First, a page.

Regular walking significantly reduces stroke risk in women, researchers say.
In a new study that looked at data from 39 315 US female health professionals, average age 54, participating in the Women's Health Study, 473 of the women had an ischaemic (clot-related) stroke and 102 had a haemorrhagic (bleeding) stroke during 11.9 years of follow-up.
Those who were most active in their leisure time were 17% less likely to have any type of stroke than those who were least active.
The study, published in the journal Stroke, focused on comparing women who walked regularly to those who didn't walk, and found:
Those who usually walked at a brisk pace were 37% less likely to have any type of stroke and had a 68% lower risk of haemorrhagic stroke.
Those who walked two or more hours a week had a 30% lower risk of any type of stroke and a 57% lower risk of haemorrhagic stroke.
Women who usually walked at a brisk pace were about 25% less likely to suffer an ischaemic stroke, and those who walked more than two hours a week were less likely to have an ischaemic stroke.
"Physical activity, including regular walking, is an important modifiable behaviour for stroke prevention," lead author Jacob R. Sattelmair, a doctoral candidate in epidemiology at Harvard School of Public Health in Boston, said in a news release from the American Heart Association. "Physical activity is essential to promoting cardiovascular health and reducing risk of cardiovascular disease, and walking is one way of achieving physical activity."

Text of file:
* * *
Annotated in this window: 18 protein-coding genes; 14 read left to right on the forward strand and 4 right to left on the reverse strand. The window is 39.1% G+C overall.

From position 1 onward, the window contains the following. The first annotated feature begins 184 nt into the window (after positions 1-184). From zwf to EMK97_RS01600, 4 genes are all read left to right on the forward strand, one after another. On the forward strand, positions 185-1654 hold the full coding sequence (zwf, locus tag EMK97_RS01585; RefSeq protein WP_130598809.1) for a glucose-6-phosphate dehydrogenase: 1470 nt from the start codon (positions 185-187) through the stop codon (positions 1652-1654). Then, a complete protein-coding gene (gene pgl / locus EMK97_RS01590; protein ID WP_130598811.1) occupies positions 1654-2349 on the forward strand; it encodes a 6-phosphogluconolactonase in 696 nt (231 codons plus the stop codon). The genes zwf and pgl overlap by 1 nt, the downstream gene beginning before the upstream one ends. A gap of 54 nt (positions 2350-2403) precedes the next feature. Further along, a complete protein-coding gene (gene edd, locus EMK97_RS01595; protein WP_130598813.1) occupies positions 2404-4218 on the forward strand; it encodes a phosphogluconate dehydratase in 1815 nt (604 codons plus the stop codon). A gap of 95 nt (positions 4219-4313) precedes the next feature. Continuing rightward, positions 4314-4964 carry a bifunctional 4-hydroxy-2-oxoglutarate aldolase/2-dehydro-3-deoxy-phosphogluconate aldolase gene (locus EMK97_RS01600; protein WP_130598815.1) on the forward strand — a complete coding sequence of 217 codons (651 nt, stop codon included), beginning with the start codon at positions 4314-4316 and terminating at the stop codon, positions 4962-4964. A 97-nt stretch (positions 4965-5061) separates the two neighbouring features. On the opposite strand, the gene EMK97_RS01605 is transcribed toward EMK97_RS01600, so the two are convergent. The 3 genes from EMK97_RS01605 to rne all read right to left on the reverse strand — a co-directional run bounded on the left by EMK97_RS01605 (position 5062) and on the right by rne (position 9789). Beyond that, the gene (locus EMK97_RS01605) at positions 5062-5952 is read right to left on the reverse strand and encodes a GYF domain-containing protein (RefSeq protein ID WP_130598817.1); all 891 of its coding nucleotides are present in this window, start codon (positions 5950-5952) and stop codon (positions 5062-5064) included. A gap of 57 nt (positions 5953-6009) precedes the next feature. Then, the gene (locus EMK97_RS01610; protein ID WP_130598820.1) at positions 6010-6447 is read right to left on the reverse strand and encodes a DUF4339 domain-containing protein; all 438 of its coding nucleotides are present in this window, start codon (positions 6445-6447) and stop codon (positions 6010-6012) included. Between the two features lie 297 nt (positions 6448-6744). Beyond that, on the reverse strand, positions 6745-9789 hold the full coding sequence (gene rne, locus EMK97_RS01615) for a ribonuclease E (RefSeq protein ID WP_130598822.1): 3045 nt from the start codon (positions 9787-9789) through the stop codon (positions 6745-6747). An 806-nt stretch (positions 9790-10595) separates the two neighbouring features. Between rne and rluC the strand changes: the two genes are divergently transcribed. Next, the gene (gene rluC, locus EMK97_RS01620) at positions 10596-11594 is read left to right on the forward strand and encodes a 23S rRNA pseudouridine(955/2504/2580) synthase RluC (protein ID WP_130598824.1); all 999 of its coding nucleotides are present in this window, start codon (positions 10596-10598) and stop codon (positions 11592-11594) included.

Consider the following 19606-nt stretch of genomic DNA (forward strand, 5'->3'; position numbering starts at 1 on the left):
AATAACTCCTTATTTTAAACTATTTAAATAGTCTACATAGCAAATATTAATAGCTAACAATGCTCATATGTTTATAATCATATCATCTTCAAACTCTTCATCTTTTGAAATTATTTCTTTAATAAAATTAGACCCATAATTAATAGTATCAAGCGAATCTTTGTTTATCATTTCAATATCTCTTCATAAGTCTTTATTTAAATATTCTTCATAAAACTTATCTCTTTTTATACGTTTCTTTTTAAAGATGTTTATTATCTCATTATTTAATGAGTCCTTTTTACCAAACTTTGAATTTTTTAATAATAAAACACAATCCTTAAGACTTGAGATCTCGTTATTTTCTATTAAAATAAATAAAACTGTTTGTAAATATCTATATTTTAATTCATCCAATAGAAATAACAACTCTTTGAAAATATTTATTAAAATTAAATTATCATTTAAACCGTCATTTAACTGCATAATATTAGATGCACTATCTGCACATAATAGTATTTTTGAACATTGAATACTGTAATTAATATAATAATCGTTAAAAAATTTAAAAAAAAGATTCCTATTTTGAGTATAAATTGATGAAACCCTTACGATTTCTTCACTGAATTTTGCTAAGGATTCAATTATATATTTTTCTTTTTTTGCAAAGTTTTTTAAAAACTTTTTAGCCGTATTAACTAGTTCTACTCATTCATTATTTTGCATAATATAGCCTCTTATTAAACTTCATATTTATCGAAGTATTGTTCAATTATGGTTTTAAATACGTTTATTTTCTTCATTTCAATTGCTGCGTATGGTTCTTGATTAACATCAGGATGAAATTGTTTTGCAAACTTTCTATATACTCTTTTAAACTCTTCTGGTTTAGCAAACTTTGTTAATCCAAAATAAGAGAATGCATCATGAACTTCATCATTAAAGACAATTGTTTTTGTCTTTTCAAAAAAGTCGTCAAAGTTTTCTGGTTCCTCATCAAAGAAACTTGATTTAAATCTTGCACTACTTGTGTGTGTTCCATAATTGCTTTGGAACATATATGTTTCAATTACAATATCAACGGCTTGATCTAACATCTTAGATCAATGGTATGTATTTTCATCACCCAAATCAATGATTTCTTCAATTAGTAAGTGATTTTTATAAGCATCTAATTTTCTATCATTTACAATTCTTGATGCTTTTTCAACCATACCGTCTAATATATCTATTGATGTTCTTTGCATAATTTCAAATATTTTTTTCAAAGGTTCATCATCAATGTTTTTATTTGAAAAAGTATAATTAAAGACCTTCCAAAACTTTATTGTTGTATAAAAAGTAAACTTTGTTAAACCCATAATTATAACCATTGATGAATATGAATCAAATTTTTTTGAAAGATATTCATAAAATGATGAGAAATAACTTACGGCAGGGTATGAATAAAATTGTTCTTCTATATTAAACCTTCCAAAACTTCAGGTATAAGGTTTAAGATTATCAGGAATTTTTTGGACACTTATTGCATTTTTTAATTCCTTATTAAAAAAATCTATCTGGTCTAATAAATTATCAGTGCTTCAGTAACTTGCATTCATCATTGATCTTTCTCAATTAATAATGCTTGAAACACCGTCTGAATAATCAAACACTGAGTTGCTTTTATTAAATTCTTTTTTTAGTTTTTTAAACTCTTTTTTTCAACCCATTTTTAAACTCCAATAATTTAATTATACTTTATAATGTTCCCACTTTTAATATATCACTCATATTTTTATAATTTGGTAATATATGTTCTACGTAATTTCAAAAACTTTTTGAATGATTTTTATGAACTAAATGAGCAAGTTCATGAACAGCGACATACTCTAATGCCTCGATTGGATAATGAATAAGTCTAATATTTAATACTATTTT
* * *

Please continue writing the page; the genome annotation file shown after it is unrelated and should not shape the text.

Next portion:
Previous studies have found that active people are 25% to 30% less likely to have a stroke than inactive people.
"Though the exact relationship among different types of physical activity and different stroke subtypes remains unclear, the results of this specific study indicate that walking, in particular, is associated with lower risk of stroke," Sattelmair said.
Adults should do at least 150 minutes a week of moderate-intensity, or 75 minutes a week of vigorous-intensity, aerobic activity, according to the American Heart Association. - (HealthDay News, April 2010)